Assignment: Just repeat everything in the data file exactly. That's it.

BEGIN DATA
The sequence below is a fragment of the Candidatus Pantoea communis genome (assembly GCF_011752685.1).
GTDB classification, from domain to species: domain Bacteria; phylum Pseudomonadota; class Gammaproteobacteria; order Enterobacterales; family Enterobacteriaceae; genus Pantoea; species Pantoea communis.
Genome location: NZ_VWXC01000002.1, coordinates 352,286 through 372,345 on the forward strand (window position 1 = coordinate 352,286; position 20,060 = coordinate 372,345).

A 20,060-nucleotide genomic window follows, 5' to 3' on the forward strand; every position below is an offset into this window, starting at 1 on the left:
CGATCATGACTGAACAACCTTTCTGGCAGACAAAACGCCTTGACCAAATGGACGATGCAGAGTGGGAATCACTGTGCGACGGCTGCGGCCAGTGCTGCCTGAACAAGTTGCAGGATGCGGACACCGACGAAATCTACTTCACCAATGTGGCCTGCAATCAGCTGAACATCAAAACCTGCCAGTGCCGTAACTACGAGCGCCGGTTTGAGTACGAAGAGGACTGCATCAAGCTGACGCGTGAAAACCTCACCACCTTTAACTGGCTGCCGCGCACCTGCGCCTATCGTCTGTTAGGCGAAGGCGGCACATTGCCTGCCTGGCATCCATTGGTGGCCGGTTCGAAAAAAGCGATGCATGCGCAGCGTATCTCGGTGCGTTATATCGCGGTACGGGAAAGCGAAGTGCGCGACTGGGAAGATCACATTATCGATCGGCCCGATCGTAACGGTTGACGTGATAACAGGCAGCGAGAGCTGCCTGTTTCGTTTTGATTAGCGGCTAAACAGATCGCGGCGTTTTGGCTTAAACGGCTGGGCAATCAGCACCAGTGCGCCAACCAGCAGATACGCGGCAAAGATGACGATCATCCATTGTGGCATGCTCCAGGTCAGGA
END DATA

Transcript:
The sequence below is a fragment of the Candidatus Pantoea communis genome (assembly GCF_011752685.1).
GTDB classification, from domain to species: domain Bacteria; phylum Pseudomonadota; class Gammaproteobacteria; order Enterobacterales; family Enterobacteriaceae; genus Pantoea; species Pantoea communis.
Genome location: NZ_VWXC01000002.1, coordinates 352,286 through 372,345 on the forward strand (window position 1 = coordinate 352,286; position 20,060 = coordinate 372,345).

A 20,060-nucleotide genomic window follows, 5' to 3' on the forward strand; every position below is an offset into this window, starting at 1 on the left:
CGATCATGACTGAACAACCTTTCTGGCAGACAAAACGCCTTGACCAAATGGACGATGCAGAGTGGGAATCACTGTGCGACGGCTGCGGCCAGTGCTGCCTGAACAAGTTGCAGGATGCGGACACCGACGAAATCTACTTCACCAATGTGGCCTGCAATCAGCTGAACATCAAAACCTGCCAGTGCCGTAACTACGAGCGCCGGTTTGAGTACGAAGAGGACTGCATCAAGCTGACGCGTGAAAACCTCACCACCTTTAACTGGCTGCCGCGCACCTGCGCCTATCGTCTGTTAGGCGAAGGCGGCACATTGCCTGCCTGGCATCCATTGGTGGCCGGTTCGAAAAAAGCGATGCATGCGCAGCGTATCTCGGTGCGTTATATCGCGGTACGGGAAAGCGAAGTGCGCGACTGGGAAGATCACATTATCGATCGGCCCGATCGTAACGGTTGACGTGATAACAGGCAGCGAGAGCTGCCTGTTTCGTTTTGATTAGCGGCTAAACAGATCGCGGCGTTTTGGCTTAAACGGCTGGGCAATCAGCACCAGTGCGCCAACCAGCAGATACGCGGCAAAGATGACGATCATCCATTGTGGCATGCTCCAGGTCAGGA